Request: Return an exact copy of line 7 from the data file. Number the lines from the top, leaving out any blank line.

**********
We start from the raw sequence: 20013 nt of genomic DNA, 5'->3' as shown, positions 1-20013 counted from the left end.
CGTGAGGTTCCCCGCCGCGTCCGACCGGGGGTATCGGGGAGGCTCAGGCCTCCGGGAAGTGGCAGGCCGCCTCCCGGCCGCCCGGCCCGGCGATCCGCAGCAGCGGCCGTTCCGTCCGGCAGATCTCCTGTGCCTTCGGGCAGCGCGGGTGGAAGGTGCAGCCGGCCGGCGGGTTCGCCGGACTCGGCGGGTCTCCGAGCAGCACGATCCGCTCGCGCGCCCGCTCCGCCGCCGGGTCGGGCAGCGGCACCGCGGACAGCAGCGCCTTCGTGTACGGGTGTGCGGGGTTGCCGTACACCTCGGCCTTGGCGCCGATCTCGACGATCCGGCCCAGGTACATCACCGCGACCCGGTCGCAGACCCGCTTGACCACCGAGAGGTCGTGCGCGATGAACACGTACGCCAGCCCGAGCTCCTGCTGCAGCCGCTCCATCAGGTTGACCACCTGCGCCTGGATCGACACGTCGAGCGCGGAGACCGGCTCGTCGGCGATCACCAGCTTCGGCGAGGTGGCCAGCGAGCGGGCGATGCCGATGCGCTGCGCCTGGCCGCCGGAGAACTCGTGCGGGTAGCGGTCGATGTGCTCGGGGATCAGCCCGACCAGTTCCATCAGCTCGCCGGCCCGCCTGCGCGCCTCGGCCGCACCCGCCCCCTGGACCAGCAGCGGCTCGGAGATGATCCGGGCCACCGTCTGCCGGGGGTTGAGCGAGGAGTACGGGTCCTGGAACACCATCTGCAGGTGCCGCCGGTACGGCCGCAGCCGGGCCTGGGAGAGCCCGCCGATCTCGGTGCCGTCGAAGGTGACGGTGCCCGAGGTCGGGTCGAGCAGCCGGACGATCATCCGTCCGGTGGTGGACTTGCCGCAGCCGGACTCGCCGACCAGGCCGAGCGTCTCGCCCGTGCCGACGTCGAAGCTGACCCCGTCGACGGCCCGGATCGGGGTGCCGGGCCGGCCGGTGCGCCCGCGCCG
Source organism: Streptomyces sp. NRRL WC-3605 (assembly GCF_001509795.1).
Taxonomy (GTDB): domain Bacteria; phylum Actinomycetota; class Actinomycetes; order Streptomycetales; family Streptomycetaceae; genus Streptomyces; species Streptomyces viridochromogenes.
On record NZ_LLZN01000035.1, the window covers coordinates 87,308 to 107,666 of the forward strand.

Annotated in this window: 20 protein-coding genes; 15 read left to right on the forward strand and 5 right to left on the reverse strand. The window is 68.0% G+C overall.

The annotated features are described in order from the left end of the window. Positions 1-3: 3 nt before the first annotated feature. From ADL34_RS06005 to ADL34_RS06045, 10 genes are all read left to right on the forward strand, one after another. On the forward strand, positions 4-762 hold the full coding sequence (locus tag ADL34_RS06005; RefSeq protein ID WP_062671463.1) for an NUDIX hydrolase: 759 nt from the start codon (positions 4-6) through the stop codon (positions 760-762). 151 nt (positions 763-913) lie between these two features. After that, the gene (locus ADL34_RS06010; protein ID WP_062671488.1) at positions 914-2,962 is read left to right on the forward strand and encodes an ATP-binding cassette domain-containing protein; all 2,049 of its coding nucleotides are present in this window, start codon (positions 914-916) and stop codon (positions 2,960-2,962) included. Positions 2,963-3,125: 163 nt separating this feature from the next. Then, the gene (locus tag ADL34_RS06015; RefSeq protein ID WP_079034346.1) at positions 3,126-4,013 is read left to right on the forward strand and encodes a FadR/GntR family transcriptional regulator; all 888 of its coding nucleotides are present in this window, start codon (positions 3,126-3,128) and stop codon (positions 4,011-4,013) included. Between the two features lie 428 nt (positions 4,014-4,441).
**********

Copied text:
The annotated features are described in order from the left end of the window. Positions 1-3: 3 nt before the first annotated feature. From ADL34_RS06005 to ADL34_RS06045, 10 genes are all read left to right on the forward strand, one after another. On the forward strand, positions 4-762 hold the full coding sequence (locus tag ADL34_RS06005; RefSeq protein ID WP_062671463.1) for an NUDIX hydrolase: 759 nt from the start codon (positions 4-6) through the stop codon (positions 760-762). 151 nt (positions 763-913) lie between these two features. After that, the gene (locus ADL34_RS06010; protein ID WP_062671488.1) at positions 914-2,962 is read left to right on the forward strand and encodes an ATP-binding cassette domain-containing protein; all 2,049 of its coding nucleotides are present in this window, start codon (positions 914-916) and stop codon (positions 2,960-2,962) included. Positions 2,963-3,125: 163 nt separating this feature from the next. Then, the gene (locus tag ADL34_RS06015; RefSeq protein ID WP_079034346.1) at positions 3,126-4,013 is read left to right on the forward strand and encodes a FadR/GntR family transcriptional regulator; all 888 of its coding nucleotides are present in this window, start codon (positions 3,126-3,128) and stop codon (positions 4,011-4,013) included. Between the two features lie 428 nt (positions 4,014-4,441).